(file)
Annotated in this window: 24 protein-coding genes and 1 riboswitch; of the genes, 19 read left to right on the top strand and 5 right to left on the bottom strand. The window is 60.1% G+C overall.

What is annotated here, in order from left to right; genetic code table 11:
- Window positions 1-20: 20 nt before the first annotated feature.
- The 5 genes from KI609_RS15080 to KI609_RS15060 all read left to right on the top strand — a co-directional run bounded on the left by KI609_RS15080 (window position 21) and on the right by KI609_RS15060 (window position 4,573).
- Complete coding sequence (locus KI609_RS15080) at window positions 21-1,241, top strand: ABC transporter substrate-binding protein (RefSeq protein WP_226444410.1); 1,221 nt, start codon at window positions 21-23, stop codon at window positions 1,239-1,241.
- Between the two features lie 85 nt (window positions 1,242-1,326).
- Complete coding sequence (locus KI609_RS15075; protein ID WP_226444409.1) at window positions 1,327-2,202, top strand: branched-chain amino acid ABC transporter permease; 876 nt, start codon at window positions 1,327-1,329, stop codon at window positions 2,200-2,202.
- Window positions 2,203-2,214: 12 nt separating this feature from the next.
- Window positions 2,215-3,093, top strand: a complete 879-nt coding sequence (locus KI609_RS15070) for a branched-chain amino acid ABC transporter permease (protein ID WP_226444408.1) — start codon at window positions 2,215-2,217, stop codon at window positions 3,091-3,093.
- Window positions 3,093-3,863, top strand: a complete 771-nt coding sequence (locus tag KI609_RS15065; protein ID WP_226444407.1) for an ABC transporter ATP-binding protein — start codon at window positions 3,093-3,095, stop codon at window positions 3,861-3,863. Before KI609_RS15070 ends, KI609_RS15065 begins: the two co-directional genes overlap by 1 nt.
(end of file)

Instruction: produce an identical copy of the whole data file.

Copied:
Annotated in this window: 24 protein-coding genes and 1 riboswitch; of the genes, 19 read left to right on the top strand and 5 right to left on the bottom strand. The window is 60.1% G+C overall.

What is annotated here, in order from left to right; genetic code table 11:
- Window positions 1-20: 20 nt before the first annotated feature.
- The 5 genes from KI609_RS15080 to KI609_RS15060 all read left to right on the top strand — a co-directional run bounded on the left by KI609_RS15080 (window position 21) and on the right by KI609_RS15060 (window position 4,573).
- Complete coding sequence (locus KI609_RS15080) at window positions 21-1,241, top strand: ABC transporter substrate-binding protein (RefSeq protein WP_226444410.1); 1,221 nt, start codon at window positions 21-23, stop codon at window positions 1,239-1,241.
- Between the two features lie 85 nt (window positions 1,242-1,326).
- Complete coding sequence (locus KI609_RS15075; protein ID WP_226444409.1) at window positions 1,327-2,202, top strand: branched-chain amino acid ABC transporter permease; 876 nt, start codon at window positions 1,327-1,329, stop codon at window positions 2,200-2,202.
- Window positions 2,203-2,214: 12 nt separating this feature from the next.
- Window positions 2,215-3,093, top strand: a complete 879-nt coding sequence (locus KI609_RS15070) for a branched-chain amino acid ABC transporter permease (protein ID WP_226444408.1) — start codon at window positions 2,215-2,217, stop codon at window positions 3,091-3,093.
- Window positions 3,093-3,863, top strand: a complete 771-nt coding sequence (locus tag KI609_RS15065; protein ID WP_226444407.1) for an ABC transporter ATP-binding protein — start codon at window positions 3,093-3,095, stop codon at window positions 3,861-3,863. Before KI609_RS15070 ends, KI609_RS15065 begins: the two co-directional genes overlap by 1 nt.